Rise and Fall of the Coorg State
Rise and Fall of the Coorg State – tries to throw light on the circumstances leading to the unpopular merger of the erstwhile Coorg State (now officially known as Kodagu District) with Karnataka in 1956. The book also deals with the neglect of the district ever since by successive governments in Karnataka.
Author Bopanna tries to find answers to some of the questions like why the key players, including the then Prime Minister Jawaharlal Nehru, took such a short-sighted decision resulting in the snuffing out of the prosperous Coorg State forever from the Indian map.
The book discusses the growing demand for separate statehood for Kodagu and suggests the political road map for the future of the district.
The author argues that the time is not ripe for an independent statehood, but favours the setting up of an autonomous council on the lines of the Darjeeling Gorkha Autonomous Hill Council in West Bengal to look after the developmental needs of the neglected region.
In view of the general belief among the locals in Kodagu that the then Chief Minister of the Coorg State, C.M. Poonacha, was mainly responsible for the merger of Kodagu with Karnataka, Mr Poonacha’s son and noted writer C.P. Belliappa has written a chapter in the book, explaining the circumstances in which his father had to agree for the merger of Coorg with Karnataka.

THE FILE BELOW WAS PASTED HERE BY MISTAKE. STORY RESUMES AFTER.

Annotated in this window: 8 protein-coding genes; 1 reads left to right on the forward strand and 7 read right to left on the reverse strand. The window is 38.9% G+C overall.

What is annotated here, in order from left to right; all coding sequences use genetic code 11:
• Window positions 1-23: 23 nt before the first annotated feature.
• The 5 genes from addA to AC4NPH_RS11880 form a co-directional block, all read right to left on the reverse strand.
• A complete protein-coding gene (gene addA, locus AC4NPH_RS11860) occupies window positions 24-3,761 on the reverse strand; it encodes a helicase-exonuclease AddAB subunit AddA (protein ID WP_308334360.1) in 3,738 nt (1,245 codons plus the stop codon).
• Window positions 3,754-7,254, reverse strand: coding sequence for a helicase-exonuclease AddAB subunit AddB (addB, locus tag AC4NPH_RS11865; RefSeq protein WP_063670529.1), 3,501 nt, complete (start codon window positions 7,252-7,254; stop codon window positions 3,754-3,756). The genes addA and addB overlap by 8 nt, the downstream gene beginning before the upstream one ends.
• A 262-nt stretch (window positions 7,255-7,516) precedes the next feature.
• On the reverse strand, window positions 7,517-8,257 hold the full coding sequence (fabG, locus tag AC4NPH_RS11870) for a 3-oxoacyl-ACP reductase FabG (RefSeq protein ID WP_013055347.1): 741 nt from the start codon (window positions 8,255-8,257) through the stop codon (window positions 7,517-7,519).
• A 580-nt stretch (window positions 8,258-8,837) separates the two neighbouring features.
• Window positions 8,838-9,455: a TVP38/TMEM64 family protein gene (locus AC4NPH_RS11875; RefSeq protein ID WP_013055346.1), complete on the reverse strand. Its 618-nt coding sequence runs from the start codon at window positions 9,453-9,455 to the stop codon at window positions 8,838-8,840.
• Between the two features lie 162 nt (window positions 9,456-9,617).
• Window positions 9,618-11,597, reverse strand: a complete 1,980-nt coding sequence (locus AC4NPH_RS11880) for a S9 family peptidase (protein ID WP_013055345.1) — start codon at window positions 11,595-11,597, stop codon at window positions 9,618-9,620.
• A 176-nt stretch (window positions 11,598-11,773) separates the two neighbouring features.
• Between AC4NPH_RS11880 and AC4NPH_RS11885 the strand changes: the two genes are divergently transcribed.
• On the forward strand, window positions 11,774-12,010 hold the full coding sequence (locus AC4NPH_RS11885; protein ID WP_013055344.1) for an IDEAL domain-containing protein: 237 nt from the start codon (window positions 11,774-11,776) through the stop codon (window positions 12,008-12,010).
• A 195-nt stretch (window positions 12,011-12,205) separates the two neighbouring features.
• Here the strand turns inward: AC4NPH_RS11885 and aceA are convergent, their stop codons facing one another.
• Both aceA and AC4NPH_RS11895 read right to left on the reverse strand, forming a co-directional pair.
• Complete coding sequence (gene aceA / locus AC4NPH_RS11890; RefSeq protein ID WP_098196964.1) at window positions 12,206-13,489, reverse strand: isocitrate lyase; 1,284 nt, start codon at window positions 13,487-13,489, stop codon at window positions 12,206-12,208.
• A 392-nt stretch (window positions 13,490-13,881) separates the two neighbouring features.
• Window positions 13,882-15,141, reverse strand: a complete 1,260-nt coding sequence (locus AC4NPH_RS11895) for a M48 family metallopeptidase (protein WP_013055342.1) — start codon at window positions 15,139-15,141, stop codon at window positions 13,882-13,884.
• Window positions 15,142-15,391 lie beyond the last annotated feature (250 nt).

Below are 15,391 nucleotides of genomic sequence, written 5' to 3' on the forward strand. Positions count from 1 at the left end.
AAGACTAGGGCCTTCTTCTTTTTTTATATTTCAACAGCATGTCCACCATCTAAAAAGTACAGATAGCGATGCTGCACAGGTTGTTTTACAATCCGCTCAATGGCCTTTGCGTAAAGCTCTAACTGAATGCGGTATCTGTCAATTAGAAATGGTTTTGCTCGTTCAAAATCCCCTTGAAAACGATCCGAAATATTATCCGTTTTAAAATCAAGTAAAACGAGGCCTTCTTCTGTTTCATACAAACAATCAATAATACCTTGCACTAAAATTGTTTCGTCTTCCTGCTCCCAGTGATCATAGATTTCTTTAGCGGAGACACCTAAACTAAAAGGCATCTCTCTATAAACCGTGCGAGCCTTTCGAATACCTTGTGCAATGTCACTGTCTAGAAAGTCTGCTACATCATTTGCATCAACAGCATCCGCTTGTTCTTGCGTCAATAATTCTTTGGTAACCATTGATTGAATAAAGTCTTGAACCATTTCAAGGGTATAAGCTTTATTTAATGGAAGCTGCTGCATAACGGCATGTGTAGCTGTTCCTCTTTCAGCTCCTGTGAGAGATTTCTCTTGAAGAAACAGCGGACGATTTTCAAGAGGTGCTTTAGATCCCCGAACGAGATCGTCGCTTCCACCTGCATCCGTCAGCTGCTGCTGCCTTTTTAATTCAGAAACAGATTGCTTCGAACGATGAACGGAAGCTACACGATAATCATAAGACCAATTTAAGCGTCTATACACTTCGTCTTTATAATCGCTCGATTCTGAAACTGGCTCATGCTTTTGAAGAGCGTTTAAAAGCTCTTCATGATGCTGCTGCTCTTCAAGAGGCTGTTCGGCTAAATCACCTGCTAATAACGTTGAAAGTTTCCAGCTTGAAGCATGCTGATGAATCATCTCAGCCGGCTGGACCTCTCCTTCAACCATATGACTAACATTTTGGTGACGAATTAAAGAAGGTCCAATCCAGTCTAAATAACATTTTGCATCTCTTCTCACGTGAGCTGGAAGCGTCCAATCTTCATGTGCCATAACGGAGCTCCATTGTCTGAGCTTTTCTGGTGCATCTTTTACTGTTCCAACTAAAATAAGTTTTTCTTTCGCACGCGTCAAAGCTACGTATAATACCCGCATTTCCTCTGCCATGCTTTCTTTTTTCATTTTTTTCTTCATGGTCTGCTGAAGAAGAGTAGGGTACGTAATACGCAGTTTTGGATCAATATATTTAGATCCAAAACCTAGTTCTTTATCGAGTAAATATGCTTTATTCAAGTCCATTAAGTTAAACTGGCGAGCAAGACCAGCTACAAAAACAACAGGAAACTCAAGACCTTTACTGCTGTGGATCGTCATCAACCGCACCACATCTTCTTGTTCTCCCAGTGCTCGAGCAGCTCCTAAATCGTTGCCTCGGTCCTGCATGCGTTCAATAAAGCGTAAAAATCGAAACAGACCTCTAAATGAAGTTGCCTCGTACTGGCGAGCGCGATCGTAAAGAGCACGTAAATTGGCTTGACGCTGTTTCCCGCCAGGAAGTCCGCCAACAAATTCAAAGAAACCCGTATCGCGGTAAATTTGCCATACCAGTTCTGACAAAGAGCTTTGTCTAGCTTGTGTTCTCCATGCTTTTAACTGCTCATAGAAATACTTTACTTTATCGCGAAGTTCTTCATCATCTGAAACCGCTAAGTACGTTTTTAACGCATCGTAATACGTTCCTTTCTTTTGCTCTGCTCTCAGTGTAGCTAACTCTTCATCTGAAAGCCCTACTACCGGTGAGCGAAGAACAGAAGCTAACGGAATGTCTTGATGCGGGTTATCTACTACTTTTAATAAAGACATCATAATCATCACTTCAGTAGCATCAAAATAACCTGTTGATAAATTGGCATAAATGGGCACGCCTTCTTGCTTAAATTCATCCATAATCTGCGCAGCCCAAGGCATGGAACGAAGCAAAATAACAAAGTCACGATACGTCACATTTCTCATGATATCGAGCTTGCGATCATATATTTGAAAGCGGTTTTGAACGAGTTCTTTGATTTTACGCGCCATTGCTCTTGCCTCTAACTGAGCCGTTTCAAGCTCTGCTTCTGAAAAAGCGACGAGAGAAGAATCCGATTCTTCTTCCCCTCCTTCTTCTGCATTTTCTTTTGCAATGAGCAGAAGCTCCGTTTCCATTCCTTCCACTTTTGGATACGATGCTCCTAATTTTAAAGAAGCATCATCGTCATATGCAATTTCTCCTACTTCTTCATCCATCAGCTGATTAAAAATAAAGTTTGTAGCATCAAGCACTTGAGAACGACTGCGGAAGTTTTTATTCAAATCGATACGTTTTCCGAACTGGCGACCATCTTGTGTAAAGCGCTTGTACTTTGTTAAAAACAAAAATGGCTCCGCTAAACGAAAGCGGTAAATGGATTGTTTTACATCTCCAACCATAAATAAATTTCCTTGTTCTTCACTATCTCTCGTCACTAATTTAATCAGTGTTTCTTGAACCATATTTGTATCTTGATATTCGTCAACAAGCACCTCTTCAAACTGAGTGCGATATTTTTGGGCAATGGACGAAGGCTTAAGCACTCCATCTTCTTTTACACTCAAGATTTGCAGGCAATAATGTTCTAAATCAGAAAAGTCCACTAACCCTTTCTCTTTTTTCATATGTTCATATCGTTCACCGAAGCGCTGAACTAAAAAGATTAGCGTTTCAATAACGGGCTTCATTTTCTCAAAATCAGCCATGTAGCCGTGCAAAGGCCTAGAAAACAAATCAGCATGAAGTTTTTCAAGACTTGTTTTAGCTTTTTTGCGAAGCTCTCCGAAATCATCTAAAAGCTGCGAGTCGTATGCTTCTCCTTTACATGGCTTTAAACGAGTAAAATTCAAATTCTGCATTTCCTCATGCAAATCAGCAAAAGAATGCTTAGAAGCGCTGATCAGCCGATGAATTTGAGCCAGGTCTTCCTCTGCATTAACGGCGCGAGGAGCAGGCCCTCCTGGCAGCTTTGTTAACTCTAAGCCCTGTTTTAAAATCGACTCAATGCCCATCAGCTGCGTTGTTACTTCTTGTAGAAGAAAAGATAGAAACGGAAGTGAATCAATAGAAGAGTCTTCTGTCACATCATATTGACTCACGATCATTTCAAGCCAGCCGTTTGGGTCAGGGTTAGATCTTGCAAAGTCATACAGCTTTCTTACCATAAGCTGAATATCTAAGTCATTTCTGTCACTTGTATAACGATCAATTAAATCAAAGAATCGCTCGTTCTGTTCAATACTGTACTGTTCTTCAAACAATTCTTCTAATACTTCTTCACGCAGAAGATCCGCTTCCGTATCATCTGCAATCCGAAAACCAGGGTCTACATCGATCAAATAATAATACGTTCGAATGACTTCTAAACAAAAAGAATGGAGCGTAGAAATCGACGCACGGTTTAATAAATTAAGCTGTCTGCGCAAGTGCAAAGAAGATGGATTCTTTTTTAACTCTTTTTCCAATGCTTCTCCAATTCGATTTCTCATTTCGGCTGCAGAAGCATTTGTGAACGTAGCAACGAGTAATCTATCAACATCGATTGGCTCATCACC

Well-known political scientist Dr Sandeep Shastri has given an ‘outsider’s’ perspective by writing a chapter on the feasibility of seeking separate statehood for Kodagu. He has also prescribed the ideal road map for political action by those demanding separate statehood.
Mr C.M. Ramachandra, former Editorial Advisor of The Hindu, Bangalore, who was the Coorg Correspondent of The Hindu newspaper in the 1950s when the crucial decision was taken to merge Kodagu with Karnataka, has written the foreword for the book.
The well-researched book with tables and other illustrations, has a chapter on how politicians from neighbouring districts have deprived Kodagu of its rightful share in Cauvery River water by diverting the water to irrigate the farm lands in their assembly constituencies.
There is an exclusive chapter on the Freedom Movement in Kodagu. The book also analyses the reasons for the shrinking population of the local Kodavas (Coorgs), and the exponential growth of the migrant population leading to an ‘Assam-like’ situation.